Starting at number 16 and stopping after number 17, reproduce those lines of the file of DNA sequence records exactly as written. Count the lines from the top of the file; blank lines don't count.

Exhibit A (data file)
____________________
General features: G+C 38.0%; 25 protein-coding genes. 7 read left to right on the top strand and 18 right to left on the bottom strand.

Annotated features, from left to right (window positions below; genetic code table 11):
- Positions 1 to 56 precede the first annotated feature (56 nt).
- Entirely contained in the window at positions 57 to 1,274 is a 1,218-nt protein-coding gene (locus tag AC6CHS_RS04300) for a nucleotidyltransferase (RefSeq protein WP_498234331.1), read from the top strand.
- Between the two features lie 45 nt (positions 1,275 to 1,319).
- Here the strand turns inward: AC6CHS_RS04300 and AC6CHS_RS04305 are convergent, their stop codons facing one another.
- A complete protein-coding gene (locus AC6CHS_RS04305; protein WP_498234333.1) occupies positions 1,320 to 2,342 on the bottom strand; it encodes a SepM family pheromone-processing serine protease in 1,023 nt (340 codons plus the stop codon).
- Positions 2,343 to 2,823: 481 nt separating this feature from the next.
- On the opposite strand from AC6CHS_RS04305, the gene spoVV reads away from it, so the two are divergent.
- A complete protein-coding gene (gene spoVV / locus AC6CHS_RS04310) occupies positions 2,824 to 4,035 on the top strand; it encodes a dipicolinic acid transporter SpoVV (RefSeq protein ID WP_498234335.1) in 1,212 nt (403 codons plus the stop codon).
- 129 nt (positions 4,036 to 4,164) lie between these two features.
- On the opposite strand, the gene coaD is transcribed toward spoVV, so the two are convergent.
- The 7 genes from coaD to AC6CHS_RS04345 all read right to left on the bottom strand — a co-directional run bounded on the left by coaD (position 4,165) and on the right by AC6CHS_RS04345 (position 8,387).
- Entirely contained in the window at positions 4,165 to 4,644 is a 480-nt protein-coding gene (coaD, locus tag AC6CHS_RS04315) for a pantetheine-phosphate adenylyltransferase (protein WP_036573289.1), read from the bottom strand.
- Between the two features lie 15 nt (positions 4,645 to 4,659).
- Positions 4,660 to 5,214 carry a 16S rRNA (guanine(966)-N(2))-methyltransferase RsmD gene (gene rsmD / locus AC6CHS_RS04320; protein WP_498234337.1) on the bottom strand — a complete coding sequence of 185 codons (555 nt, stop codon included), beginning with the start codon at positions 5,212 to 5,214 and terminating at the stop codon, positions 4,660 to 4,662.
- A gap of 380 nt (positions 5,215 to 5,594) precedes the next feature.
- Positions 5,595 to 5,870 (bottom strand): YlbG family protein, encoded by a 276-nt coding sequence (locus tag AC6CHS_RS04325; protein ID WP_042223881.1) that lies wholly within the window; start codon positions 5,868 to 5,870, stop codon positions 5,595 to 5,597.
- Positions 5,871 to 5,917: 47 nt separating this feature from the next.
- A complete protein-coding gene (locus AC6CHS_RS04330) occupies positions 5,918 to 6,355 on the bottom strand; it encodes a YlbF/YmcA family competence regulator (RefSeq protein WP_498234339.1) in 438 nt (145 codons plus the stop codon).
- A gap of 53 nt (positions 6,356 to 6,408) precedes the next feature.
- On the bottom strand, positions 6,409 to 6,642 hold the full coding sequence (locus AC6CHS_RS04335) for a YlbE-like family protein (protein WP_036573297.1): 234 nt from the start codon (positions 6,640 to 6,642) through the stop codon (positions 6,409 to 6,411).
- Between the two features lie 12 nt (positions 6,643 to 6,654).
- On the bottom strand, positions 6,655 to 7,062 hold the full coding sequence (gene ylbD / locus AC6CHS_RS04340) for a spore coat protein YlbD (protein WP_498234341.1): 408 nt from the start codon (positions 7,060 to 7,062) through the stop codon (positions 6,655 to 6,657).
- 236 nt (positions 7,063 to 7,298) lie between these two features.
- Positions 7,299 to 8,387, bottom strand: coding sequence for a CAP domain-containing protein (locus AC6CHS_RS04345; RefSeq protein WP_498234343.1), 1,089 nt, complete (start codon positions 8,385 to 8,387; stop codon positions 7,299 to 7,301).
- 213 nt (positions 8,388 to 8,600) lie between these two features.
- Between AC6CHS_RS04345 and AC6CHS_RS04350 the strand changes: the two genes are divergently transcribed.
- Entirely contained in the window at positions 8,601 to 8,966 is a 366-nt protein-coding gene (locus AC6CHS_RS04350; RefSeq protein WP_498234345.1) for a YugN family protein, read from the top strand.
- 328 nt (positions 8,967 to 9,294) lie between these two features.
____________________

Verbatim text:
- Positions 4,660 to 5,214 carry a 16S rRNA (guanine(966)-N(2))-methyltransferase RsmD gene (gene rsmD / locus AC6CHS_RS04320; protein WP_498234337.1) on the bottom strand — a complete coding sequence of 185 codons (555 nt, stop codon included), beginning with the start codon at positions 5,212 to 5,214 and terminating at the stop codon, positions 4,660 to 4,662.
- A gap of 380 nt (positions 5,215 to 5,594) precedes the next feature.